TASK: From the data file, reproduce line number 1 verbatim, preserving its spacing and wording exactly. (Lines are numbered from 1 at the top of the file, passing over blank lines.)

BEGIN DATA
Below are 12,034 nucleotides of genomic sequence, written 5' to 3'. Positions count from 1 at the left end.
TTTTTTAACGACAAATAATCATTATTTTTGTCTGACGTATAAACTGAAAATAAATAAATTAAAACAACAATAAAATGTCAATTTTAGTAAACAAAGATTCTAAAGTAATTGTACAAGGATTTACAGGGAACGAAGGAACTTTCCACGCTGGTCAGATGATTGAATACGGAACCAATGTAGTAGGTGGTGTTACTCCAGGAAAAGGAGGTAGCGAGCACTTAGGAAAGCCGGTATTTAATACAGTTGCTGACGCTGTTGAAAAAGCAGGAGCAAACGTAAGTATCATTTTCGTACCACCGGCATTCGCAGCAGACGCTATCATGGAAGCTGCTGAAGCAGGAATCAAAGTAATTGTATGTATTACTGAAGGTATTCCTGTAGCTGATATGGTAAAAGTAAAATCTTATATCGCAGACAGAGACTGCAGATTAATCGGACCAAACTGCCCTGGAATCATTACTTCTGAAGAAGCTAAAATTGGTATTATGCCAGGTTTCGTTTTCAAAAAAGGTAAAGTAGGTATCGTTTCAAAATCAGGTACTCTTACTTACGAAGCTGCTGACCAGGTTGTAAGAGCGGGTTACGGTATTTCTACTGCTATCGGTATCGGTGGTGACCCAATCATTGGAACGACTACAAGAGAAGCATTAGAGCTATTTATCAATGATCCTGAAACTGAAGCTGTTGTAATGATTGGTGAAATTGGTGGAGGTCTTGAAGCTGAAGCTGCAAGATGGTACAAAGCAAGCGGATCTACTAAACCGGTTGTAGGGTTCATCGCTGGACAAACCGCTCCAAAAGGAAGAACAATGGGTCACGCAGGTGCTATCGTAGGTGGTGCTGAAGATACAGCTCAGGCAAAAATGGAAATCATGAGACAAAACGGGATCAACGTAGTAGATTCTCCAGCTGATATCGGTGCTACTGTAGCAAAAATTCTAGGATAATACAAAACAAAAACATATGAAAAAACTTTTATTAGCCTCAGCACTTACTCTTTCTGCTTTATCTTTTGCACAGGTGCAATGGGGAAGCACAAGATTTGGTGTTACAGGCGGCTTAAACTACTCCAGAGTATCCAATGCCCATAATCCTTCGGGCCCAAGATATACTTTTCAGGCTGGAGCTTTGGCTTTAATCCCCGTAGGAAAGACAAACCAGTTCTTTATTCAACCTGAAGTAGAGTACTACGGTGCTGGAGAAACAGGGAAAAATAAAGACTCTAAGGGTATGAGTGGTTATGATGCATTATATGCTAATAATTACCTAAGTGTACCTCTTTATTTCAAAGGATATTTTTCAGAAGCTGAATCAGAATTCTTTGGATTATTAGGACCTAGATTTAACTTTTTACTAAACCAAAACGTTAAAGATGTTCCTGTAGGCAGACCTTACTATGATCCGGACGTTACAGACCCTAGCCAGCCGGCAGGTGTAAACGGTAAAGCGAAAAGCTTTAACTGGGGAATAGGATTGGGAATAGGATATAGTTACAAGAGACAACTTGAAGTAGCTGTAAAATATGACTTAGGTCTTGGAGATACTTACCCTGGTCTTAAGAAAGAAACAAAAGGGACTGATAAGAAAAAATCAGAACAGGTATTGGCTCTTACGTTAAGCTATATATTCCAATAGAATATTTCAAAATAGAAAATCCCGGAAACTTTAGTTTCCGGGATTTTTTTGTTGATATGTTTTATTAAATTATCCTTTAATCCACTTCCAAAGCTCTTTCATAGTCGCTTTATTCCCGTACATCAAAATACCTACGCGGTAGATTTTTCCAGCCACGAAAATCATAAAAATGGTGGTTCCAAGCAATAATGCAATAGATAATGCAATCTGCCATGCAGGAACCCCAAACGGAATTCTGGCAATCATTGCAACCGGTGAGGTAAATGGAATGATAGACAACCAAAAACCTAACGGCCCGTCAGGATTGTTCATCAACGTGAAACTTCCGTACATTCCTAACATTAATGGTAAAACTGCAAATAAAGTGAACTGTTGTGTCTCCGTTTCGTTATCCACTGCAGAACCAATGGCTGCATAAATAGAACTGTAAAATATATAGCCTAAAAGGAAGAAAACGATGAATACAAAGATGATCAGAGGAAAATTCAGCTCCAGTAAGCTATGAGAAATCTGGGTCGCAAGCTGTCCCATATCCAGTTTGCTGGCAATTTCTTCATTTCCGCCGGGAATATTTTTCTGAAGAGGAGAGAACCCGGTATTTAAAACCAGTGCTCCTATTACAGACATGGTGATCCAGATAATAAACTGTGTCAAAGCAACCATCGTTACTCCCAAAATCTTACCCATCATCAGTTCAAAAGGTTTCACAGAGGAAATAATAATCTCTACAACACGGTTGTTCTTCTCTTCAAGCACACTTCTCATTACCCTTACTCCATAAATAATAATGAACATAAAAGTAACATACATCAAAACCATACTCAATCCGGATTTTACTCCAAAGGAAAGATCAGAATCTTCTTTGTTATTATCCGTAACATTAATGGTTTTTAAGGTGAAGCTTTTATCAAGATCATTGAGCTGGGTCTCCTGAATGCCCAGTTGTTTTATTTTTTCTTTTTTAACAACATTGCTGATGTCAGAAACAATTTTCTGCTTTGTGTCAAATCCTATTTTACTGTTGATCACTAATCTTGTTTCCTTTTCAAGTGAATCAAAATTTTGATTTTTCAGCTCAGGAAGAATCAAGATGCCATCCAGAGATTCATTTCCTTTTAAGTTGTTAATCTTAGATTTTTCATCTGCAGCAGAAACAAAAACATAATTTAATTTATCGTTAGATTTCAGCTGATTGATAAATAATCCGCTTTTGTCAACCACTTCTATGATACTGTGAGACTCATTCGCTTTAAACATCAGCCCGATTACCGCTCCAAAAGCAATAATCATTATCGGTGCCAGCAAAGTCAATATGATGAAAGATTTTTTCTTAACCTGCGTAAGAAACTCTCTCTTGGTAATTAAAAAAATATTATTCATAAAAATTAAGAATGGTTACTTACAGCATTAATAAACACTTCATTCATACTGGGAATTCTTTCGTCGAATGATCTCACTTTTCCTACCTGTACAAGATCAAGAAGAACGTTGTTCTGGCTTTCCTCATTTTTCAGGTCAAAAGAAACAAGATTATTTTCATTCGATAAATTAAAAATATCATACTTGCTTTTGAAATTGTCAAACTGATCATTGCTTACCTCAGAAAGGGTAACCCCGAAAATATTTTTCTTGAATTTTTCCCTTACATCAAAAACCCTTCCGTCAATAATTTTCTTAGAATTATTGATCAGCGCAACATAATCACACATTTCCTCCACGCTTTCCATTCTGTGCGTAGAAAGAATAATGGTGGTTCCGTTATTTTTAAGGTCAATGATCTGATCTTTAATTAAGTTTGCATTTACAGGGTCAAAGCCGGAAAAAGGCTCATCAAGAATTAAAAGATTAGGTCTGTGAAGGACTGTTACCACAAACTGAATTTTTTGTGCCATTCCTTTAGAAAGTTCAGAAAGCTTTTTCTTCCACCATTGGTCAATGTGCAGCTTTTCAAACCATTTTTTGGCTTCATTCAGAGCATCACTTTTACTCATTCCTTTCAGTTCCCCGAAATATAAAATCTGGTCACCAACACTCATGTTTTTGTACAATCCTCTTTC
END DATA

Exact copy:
Below are 12,034 nucleotides of genomic sequence, written 5' to 3'. Positions count from 1 at the left end.